Challenges for Visa Waiver Program Overstays
American Immigration Council Staff- A young DACA recipient named Daniela Vargas was detained in Mississippi by Immigration and Customs Enforcement (ICE) after speaking out earlier this month about her fear of being deported under the new Administration’s immigration policies.
Officials arrested Daniela immediately after she spoke at a press conference organized by the Mississippi Immigrants’ Rights Alliance and put her into detention. As she sat detained, the government was moving to swiftly deport her as a “visa waiver overstay.”
The Visa Waiver Program (VWP), created in 1986, enables citizens and nationals of 38 countries who meet certain requirements to travel to the U.S. for business or tourism for up to 90 days without obtaining a visa. Daniela and her family entered the U.S. from Argentina under the Visa Waiver Program when she was just a child.
However, the convenience of VWP comes with a price. In order to enter the U.S. through the VWP, participants must sign a waiver agreeing to forfeit the ability to challenge a decision preventing them from entering the U.S. or, if admitted, from remaining there, including forfeiting the statutory right to appear in immigration court if they remain in the U.S. for longer than 90 days and have an opportunity to seek continued lawful status.
When Daniela Vargas came to the U.S. in 2001, Argentina was a VWP participant. Argentina’s serious economic crisis then led to its emergency termination from the VWP as of February 21, 2002.
In theory, the waiver prevents VWP participants from challenging any action to remove them from the U.S. unless they make an affirmative application for asylum. However, attorneys for Ms. Vargas argued in their habeas corpus petition that she could not have waived her right to contest removal from the U.S. because as a seven-year- old child she did not make a decision to give up that right in order to use VWP. Because Daniela just came along with her parents and could not have independently waived her right to a hearing in immigration court, her attorneys argued that her right to due process was violated.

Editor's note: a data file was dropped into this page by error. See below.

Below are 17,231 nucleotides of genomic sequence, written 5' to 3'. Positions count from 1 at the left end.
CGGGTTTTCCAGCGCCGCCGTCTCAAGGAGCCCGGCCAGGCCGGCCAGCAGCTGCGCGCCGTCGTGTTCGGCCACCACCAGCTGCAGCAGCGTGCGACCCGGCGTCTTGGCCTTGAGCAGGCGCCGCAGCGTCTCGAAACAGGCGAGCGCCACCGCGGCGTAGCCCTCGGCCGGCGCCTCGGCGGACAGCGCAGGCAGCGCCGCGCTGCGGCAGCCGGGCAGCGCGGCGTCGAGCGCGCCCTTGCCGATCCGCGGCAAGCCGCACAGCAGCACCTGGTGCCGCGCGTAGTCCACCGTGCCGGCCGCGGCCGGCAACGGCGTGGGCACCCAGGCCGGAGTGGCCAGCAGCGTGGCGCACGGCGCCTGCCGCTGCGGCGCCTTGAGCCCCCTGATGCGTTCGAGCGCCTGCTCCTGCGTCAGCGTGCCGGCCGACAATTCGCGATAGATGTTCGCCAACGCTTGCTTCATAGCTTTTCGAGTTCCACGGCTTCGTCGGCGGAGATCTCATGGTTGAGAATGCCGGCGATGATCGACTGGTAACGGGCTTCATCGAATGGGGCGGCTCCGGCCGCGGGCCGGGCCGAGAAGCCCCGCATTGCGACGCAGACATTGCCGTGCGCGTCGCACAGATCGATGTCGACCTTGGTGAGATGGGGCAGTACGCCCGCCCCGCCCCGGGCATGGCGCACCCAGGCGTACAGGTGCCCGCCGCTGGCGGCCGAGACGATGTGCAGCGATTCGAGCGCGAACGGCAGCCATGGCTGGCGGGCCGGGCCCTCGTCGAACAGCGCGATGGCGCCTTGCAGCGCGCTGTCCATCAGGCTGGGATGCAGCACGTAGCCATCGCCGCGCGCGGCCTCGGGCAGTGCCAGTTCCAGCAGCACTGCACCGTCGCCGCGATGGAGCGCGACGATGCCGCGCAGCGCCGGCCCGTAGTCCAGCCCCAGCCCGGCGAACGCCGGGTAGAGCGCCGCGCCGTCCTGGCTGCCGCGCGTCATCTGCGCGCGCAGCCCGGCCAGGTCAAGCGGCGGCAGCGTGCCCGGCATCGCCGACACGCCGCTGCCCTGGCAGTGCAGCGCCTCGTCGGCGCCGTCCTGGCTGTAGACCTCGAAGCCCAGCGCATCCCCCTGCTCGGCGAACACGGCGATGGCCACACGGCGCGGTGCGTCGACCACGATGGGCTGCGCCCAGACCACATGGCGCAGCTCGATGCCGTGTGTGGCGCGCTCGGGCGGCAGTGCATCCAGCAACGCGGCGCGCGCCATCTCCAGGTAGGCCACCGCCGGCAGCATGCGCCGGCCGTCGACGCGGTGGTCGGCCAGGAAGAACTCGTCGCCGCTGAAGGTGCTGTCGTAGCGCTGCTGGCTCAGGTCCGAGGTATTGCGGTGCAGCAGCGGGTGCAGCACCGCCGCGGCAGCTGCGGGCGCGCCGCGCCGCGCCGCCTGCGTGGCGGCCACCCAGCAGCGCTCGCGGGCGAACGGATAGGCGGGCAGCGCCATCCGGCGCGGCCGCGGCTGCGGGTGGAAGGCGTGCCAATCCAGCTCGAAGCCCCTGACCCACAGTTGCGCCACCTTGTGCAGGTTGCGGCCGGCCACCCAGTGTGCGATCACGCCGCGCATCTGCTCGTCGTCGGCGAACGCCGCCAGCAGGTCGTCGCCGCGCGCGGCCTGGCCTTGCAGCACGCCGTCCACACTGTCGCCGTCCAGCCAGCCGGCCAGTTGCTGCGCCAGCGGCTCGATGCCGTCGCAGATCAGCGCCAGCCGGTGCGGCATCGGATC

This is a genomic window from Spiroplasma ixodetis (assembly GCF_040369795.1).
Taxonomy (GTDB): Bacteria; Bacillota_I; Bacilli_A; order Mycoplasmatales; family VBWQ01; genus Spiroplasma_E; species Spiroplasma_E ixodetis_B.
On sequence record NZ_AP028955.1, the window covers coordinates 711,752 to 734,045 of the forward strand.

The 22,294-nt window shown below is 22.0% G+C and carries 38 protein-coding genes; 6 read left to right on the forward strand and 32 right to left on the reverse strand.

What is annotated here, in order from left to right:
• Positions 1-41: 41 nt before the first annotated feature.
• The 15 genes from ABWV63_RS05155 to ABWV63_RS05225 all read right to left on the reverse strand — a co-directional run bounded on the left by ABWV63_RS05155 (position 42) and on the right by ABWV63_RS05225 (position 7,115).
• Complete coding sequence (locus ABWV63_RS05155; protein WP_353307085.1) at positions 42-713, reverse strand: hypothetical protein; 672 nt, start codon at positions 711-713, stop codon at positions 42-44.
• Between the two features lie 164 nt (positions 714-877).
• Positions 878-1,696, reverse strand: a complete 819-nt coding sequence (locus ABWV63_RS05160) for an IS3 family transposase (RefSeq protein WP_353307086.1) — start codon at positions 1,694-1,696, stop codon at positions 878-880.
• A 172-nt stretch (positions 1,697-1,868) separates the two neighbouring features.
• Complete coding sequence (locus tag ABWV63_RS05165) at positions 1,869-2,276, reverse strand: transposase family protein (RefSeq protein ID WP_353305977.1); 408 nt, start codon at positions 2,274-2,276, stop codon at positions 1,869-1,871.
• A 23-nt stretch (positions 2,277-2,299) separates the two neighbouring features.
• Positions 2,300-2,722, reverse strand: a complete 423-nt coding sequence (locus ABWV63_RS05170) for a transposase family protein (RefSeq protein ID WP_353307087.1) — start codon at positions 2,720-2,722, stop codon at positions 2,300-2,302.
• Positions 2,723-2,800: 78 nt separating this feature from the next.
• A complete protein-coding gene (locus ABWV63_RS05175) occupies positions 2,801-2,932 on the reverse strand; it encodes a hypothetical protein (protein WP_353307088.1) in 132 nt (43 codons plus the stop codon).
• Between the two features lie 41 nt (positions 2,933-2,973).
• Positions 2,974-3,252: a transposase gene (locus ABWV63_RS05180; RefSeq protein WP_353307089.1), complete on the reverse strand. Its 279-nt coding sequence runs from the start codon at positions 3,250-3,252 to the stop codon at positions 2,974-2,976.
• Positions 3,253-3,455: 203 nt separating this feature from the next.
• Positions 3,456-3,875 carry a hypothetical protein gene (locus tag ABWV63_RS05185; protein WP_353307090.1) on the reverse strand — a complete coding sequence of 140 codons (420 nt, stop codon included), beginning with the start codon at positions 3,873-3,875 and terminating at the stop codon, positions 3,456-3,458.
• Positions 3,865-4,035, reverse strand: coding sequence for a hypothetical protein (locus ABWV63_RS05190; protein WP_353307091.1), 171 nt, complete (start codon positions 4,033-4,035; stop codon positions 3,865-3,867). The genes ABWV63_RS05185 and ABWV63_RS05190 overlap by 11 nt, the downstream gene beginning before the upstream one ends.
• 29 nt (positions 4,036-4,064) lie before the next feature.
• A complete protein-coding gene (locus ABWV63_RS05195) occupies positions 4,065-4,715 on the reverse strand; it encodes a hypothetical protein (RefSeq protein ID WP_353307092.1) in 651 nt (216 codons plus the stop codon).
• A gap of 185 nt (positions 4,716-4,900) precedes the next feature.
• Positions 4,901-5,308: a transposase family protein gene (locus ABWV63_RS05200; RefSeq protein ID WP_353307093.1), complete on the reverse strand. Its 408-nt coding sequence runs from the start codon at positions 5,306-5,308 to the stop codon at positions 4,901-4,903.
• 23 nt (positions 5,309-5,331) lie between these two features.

Daniela also sought release because one of her parents had filed a petition for a U visa classification when she was under 21, which made her eligible for the visa classification as their minor child. The U visa classification is for victims of serious crimes who suffered substantial physical or mental abuse and who assisted in law enforcement investigations. The U visa petition is still pending. If granted, it will give her a path to lawful residence. In addition, Daniela applied for and received Deferred Action for Childhood Arrivals (DACA) once it was instituted by the Obama Administration and was in the process of renewing it when she was arrested and detained by ICE.
Daniela has since been released from detention while she waits for her case to proceed. Daniela now has the support of her community and powerful legal advocates, however typical VWP participants are difficult to save from deportation as they entered the country after basically signing away many of their rights to contest deportation. This is particularly troubling given the ramp up in removals from the interior of the United States, and those who have entered the country through this program should take note.